Most European investors consider there to be several challenges to investing in Basel III-compliant capital instruments, according to a Fitch Ratings' quarterly investor survey conducted in October. The key issues arise from regulatory uncertainty.
The two main issues identified by survey participants were the influence on non-performance of regulatory and model risk, and uncertainty about loss-absorption trigger points, including the definition of "point of non-viability" (PONV). Of less concern, but still meaningful, were the issues of mandate restrictions, inadequate pricing of risks and secondary market liquidity.
A bank could be restricted from making coupon payments on additional tier one (AT1) securities if changes in capital buffers, requirements or risk weights imposed by European regulators cause a breach of its combined capital buffer requirements. These regulatory and model risks amplify uncertainties for investors.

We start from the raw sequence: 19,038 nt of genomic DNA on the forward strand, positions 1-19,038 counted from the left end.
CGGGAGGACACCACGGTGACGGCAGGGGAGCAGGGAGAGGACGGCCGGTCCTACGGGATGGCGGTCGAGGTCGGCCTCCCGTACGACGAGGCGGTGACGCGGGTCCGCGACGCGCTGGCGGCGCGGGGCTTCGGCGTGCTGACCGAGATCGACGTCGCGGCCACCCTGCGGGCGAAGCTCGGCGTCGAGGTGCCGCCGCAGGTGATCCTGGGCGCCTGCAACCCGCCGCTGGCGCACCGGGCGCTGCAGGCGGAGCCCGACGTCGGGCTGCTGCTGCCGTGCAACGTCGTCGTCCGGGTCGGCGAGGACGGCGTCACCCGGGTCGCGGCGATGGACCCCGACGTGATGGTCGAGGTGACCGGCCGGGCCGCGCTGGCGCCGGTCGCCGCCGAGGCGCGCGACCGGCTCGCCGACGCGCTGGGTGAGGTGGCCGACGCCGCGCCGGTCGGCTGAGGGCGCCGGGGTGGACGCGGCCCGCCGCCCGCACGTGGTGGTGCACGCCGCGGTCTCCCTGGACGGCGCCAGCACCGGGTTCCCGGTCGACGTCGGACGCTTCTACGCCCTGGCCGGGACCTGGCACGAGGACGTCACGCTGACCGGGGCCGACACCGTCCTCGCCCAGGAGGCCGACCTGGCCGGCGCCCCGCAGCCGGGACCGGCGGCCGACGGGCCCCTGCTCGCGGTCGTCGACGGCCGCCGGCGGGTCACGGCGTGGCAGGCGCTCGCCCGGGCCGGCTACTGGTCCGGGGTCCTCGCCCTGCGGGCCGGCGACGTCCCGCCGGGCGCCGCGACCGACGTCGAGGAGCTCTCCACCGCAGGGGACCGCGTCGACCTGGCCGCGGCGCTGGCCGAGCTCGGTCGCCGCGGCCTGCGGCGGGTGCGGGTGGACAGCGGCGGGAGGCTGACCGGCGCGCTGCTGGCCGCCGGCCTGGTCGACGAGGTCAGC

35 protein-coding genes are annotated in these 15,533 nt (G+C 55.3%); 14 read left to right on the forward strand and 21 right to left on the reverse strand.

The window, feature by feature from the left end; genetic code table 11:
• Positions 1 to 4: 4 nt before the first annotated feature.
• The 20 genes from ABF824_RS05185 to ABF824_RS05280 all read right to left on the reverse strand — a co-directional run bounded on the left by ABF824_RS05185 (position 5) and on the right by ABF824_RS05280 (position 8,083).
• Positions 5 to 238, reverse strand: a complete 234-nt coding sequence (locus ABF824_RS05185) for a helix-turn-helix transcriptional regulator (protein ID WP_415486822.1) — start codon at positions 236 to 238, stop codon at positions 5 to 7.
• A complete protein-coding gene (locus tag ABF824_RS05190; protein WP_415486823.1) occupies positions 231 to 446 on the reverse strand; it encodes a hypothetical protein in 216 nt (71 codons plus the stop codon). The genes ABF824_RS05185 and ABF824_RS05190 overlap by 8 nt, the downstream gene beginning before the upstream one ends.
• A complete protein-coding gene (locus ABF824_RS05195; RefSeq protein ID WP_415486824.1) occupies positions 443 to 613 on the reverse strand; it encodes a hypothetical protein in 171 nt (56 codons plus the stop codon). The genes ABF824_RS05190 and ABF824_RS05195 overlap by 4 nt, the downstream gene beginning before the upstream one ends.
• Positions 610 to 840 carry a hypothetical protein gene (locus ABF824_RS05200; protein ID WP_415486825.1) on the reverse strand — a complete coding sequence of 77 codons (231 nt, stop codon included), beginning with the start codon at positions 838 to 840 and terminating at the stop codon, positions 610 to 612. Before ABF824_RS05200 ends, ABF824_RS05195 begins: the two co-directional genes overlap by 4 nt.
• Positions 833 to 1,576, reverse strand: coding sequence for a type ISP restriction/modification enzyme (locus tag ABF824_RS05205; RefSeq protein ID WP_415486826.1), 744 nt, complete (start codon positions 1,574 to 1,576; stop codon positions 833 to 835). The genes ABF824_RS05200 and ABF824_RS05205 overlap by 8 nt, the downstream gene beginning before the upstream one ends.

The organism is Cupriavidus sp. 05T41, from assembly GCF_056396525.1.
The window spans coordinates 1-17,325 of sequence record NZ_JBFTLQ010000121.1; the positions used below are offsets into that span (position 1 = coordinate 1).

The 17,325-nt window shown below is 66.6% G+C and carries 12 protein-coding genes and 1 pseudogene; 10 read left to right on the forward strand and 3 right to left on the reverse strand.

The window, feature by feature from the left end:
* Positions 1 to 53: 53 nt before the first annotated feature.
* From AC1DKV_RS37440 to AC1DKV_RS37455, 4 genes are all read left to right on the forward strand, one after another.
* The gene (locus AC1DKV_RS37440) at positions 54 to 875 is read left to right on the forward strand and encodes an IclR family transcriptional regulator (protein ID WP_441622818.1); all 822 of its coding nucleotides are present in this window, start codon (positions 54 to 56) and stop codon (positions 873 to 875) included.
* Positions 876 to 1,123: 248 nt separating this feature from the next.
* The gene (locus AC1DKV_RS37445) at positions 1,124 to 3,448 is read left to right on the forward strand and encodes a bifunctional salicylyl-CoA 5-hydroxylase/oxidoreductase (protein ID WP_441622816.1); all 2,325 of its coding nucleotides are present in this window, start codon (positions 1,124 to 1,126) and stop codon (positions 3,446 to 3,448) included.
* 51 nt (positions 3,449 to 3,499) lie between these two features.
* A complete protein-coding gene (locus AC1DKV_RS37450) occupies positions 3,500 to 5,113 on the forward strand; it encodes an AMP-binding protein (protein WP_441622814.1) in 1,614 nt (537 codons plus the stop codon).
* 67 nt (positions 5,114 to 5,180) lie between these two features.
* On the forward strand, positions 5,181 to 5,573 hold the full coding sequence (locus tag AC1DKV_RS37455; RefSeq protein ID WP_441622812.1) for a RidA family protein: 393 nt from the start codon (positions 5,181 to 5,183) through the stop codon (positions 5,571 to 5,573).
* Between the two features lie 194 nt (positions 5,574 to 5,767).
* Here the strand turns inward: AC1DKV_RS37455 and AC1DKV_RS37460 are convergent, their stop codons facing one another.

Fitch believes the most easily activated form of loss-absorption is the non-payment of interest on AT1 securities, making it the key rating driver for such instruments. Unless a bank were to suffer a very substantial and sudden loss, coupon omission would be likely well before an equity conversion or write-down trigger is hit, based on the levels of these triggers in the handful of European bank AT1 deals launched so far.
Regulatory and model risk is of lower concern in Asia-Pacific at present because the banks have relatively comfortable capital ratios, which are less affected by Basel III changes due to their simpler structures, meaning that there has been less focus on additional capital buffers. But Asia-Pacific investors were more concerned about the PONV; and in our investor survey for the region published last month, foresaw more challenges with market liquidity and pricing than European investors. Pricing and liquidity in Asia is being distorted by the involvement of private bankers and the influence of private or retail investors attracted to these securities in the low-interest environment.
Investor uncertainty about PONV has arisen because regulators have not always defined what events would trigger it, and there may be a fair amount of judgement in the decision for Tier 2 instruments. There may also be more than one authority involved if a bank has substantial operations in multiple markets, which could complicate the process.
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